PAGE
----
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‘Selfie Harm’ Shows How Youths Would Ideally Edit Themselves For Social Media
By Izza Sofia, 11 Feb 2019
Images by Rankin and featured with permission
A new project titled Selfie Harm by British photographer Rankin explores the disturbing nature of photo retouching tools.
The project under the Visual Diet showcase features the images of 15 adolescents, who had their selfies taken and returned to them to for retouching. They were invited to edit and filter their photos to their satisfaction over five minutes, using any app easily available on any smartphone, before uploading these to social media.
The end products give valuable and interesting insights into each participant’s personal idea of perfection. The before and after photos are displayed side by side, with the real beauty of youth juxtaposed next to the perceived, enhanced versions. The stark differences highlight how society has influenced adolescents’ perceptions of beauty.
Rankin notes that social media has created a brand out of everyone, and has generated an era of two dimensional personas between the real world and the internet.
The ease of editing, coupled with the glut of celebrities and influencers putting out unrealistic beauty ideals, are a recipe for disaster. As the young emulate their idols, it creates a generation living in constant fear of missing out, grief, increased anxiety and Snapchat dysmorphia. Social media has truly caused a damaging effect on the youth of society.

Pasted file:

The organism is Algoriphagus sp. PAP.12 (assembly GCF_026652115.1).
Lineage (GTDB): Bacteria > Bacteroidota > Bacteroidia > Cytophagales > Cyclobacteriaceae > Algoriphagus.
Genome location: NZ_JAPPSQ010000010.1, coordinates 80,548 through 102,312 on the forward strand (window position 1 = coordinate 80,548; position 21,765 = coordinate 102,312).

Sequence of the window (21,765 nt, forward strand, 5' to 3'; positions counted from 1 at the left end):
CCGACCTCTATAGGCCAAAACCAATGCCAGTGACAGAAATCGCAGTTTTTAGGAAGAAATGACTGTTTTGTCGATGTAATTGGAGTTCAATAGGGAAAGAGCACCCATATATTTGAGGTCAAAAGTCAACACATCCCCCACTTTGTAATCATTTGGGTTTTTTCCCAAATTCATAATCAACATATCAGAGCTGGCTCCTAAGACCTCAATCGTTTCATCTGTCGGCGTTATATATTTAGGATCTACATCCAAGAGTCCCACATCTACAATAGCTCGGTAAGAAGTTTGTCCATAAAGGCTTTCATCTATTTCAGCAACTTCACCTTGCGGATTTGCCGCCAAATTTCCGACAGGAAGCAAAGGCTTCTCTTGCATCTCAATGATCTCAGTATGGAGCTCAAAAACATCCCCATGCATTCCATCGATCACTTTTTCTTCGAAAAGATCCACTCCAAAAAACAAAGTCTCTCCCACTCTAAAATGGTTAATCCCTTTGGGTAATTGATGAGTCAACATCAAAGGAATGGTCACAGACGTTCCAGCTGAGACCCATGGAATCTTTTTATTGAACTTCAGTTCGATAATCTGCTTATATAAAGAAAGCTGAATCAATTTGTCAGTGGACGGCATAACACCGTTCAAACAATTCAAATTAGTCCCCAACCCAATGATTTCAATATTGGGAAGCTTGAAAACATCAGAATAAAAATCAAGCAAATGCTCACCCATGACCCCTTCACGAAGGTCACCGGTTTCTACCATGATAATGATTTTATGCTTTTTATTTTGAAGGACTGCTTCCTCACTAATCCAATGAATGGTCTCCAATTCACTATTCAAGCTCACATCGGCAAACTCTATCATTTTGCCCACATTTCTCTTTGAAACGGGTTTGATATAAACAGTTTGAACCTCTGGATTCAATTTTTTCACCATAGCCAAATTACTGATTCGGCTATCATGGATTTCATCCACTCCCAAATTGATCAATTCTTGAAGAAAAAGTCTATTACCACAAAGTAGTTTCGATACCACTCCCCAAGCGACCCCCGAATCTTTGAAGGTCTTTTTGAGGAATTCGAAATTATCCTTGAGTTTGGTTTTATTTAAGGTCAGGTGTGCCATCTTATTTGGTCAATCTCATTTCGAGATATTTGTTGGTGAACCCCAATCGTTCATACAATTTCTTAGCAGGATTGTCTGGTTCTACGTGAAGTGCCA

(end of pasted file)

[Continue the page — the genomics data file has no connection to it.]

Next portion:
Visual Diet—launched by advertising agency M&C Saatchi, Rankin and visual artist agency MTArt—discusses the effects of social media and the ensuing imagery distortion on mental health. This presents one of the most pressing issues of today’s world, as thousands of images are fed to people daily, with few considering its impact on mental health.
As part of the campaign, Rankin and Marine Tanguy of MTArt Agency will also share more about the subject at a TEDx talk entitled ‘How Social Media Visuals Affect Our Minds’. It includes an in-agency exhibition of five artists on the Visual Diet website, where viewers can vote if the images create a positive or negative impact on them. M&C Saatchi will also develop a digital poster that reads the reactions of passers-by, based on images presented in front of them.
[via LBBOnline, images by Rankin and featured with permission]
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